Creating a passive-income portfolio has been an incredibly hot topic lately. It’s easy to see why. After an incredibly hot summer — both physically and within the markets — investors were shocked by October and the market swing that came with it.
Investors were left shaken and perhaps a little better for it. It helps investors to realize that while investments such as those in the cannabis industry are exciting, they aren’t what you want to put all your retirement savings into.
The stocks you want are passive-income dividend stocks. These offers investors the perfect buy-and-hold option, so while your cannabis stocks are going up and down like a roller coaster, they stay relatively steady. Even if they don’t (after all, a recession could be coming), you’ll still receive that passive income from the stock’s dividend yield.
If you have that cash in a Tax-Free Savings Account (TFSA) then you can be assured the government won’t touch a penny of your passive-income fund. That means you’ll know exactly how much money you’ll be bringing in every quarter or even every month to put towards reinvestment. Whether that reinvestment is in the stock, other stocks, or your household, is totally up to you.
So, let’s take a look at three options that can bring you to more than $4,500 per year in passive income.
Vermilion Energy (TSX:VET)(NYSE:VET) offers investors the perfect opportunity to buy into this dividend stock. The company has two factors at play that have sent its share price near 52-week lows. First off, there’s the oil and gas industry as a whole. Second, the company hasn’t had the best books in the past, which has meant investors have been wary to buy the stock, despite low prices within a poor industry. It has quite a bit of debt and not much of a cushion to fall back on.
But that looks like it’s about to change in the next few years. The company has seen overall production rise 2% year over year, and funds from operations were up 14% recently. This year, the company predicts a 19% growth in production, which translates to 8% per share.
Meanwhile, the company offers an incredible dividend of 9.93% that many investors should find hard not to sink their teeth into.
Next up, we have Crombie REIT (TSX:CRR.UN), a safe bet within the world of REITs that is currently going through a pretty exciting restructure at the moment.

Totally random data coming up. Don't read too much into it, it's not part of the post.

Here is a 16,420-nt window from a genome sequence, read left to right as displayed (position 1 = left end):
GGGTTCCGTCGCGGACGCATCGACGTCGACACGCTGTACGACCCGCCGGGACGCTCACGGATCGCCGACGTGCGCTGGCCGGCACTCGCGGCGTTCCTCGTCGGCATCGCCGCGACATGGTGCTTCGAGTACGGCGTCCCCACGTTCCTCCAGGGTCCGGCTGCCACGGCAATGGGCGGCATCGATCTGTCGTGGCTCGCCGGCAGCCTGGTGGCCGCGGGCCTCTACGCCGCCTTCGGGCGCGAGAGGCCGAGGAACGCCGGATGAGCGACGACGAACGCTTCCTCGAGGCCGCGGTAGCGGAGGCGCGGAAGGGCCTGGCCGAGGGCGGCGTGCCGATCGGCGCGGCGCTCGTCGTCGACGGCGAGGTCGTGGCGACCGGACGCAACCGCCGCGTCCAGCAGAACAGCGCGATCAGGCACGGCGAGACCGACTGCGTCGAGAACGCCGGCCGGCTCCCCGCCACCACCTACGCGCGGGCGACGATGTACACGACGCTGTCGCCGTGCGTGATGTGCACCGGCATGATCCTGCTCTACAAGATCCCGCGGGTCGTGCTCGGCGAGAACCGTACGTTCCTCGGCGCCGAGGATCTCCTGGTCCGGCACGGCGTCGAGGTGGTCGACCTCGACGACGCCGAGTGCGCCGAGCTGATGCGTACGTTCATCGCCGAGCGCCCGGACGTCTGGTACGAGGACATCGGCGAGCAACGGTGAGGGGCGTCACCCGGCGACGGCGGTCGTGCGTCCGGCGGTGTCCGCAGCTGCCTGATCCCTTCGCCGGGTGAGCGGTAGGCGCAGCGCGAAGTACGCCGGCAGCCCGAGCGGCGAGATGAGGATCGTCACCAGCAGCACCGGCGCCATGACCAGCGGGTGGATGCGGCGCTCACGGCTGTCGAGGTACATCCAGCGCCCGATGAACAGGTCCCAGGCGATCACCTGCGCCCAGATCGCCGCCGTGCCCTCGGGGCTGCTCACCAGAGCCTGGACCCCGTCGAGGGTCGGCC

The redevelopment plan has meant changing the company from pretty much only grocery stores to grocery stores coupled with residential apartments or condominiums. Units that are near grocery stores can charge higher rents, so Crombie is about to make a killing by offering units that are literally above grocery stores. Think about it: who wants to go out and get the milk they forgot during a snowstorm?
Crombie has put aside $511 million for the project, and this should increase net asset value by 75% over the next two-and-a-half years and gross leasable space by 50%. Along with that share increase, shareholders would also take advantage of a 5.78% dividend yield, dished out monthly.
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Finally, we have Suncor Energy (TSX:SU)(NYSE:SU), a firm staple of any good growth portfolio. As one of Canada’s leading energy companies, this stock has the potential for a major rise as oil and gas prices rebound. Once they do, the company is set up for significant growth due to its future oil sands projects. Meanwhile, the company is supported by its other arms of its integrated business, meaning it can battle some market volatility.
Analysts are still bullish about this stock’s future, including the legendary Warren Buffett. Many analysts believe the stock will rise to around $63 per share in the next 12 months — a potential upside of 50% as of writing. And, of course, while you wait, there’s a 4.03% dividend to keep you happy.
As for that $5,000, here’s the breakdown:
- Investing $31,750 in Vermilion brings in $3,019.44 in annual income.
- Investing $15,875 in Crombie brings in $913.40.
- Investing $15,875 in Suncor brings in $635.04.
That brings you to a solid $4,567.88 of annual passive income for the cost of your TFSA contribution room.
This article represents the opinion of the writer, who may disagree with the “official” recommendation position of a Motley Fool premium service or advisor. We’re Motley! Questioning an investing thesis — even one of our own — helps us all think critically about investing and make decisions that help us become smarter, happier, and richer, so we sometimes publish articles that may not be in line with recommendations, rankings or other content.
Fool contributor Amy Legate-Wolfe has no position in any of the stocks mentioned.